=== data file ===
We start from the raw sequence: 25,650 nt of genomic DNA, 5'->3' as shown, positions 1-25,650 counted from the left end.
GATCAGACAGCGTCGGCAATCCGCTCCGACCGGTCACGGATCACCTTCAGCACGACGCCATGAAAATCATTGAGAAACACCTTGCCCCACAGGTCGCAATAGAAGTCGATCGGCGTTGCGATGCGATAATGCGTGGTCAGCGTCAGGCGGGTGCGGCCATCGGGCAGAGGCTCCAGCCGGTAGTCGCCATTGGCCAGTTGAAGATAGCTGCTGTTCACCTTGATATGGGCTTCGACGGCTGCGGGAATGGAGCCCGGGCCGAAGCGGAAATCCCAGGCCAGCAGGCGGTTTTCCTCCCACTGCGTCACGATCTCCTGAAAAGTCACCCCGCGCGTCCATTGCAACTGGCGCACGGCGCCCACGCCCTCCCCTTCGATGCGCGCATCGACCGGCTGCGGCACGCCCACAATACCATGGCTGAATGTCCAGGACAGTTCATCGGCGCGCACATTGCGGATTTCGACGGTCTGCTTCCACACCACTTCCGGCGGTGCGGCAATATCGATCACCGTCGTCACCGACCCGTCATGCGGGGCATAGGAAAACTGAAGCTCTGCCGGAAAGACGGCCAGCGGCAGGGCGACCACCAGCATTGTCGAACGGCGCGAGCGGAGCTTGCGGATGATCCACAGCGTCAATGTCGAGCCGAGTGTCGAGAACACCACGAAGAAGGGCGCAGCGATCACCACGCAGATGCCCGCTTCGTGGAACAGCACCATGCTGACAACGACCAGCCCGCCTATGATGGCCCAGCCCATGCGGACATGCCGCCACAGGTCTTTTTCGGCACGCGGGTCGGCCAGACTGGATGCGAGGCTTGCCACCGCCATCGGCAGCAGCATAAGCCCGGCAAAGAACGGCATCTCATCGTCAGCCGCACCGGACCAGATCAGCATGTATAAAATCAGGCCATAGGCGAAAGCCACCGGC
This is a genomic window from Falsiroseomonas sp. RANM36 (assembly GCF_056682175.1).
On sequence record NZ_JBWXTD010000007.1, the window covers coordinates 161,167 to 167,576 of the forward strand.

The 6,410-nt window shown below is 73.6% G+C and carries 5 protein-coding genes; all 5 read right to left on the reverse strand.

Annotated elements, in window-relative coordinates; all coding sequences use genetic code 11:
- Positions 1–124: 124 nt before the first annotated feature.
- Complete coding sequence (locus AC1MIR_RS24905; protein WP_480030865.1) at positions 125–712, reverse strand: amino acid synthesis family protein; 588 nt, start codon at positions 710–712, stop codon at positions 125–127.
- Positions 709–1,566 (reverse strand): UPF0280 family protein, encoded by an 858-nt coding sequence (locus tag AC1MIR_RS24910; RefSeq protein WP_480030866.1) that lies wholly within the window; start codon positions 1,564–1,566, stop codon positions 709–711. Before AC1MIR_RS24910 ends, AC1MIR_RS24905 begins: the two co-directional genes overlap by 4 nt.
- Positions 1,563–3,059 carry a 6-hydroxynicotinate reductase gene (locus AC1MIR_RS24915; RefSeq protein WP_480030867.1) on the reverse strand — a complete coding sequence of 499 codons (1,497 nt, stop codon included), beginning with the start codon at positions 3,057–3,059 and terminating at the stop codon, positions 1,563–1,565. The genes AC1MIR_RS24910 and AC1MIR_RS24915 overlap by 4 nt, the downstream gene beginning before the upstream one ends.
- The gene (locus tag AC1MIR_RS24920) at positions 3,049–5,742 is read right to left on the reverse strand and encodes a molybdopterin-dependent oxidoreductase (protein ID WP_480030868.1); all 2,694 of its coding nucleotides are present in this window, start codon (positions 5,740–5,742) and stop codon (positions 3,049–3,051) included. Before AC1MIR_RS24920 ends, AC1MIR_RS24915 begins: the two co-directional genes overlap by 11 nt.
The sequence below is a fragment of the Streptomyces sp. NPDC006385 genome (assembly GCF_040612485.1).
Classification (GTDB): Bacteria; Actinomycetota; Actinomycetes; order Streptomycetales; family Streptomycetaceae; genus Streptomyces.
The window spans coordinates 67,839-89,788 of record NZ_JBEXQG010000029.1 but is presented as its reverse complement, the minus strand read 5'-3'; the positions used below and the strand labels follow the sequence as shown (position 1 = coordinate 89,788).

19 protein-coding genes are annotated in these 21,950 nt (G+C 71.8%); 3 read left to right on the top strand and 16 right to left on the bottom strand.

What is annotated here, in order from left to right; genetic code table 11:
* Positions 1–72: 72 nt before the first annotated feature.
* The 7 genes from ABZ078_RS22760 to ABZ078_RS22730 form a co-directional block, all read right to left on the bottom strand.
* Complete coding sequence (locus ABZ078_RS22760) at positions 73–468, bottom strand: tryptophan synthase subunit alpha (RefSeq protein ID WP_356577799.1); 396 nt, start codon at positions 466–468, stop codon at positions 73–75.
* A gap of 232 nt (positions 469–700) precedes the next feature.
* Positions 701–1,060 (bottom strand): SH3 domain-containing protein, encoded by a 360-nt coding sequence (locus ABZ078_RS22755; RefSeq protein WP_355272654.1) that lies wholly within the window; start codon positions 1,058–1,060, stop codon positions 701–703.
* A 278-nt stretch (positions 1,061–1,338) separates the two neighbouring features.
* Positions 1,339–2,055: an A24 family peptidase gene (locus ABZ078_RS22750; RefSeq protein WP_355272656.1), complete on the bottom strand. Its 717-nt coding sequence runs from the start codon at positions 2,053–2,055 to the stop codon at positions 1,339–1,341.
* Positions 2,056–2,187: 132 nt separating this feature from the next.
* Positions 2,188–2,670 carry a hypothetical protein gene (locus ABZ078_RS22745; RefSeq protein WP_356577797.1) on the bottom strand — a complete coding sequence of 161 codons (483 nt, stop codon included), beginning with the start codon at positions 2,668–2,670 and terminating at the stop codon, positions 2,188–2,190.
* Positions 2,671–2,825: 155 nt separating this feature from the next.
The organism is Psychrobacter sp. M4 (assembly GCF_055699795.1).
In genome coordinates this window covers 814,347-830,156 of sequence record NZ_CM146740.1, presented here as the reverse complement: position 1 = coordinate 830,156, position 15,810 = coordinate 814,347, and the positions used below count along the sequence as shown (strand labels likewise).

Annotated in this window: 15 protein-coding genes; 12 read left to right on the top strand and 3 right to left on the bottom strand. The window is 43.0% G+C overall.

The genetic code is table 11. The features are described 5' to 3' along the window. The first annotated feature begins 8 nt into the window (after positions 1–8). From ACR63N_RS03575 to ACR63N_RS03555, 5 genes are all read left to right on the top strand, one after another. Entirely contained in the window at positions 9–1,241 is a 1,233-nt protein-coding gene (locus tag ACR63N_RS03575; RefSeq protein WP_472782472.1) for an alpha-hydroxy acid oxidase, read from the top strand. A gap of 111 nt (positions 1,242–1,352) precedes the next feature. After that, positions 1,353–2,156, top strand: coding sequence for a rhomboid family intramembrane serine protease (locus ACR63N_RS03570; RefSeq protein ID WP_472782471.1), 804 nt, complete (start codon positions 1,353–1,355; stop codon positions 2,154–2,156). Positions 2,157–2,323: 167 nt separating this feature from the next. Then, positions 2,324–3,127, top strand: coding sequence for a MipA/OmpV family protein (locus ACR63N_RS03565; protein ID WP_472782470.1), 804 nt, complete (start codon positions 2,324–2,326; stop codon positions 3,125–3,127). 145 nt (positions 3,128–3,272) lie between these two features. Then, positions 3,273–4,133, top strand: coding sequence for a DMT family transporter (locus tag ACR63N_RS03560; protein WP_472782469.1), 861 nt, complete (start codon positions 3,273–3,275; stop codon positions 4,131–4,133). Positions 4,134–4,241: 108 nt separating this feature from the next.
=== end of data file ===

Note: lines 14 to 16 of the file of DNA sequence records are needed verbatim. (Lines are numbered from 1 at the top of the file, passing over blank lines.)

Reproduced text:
The window spans coordinates 67,839-89,788 of record NZ_JBEXQG010000029.1 but is presented as its reverse complement, the minus strand read 5'-3'; the positions used below and the strand labels follow the sequence as shown (position 1 = coordinate 89,788).

19 protein-coding genes are annotated in these 21,950 nt (G+C 71.8%); 3 read left to right on the top strand and 16 right to left on the bottom strand.

What is annotated here, in order from left to right; genetic code table 11: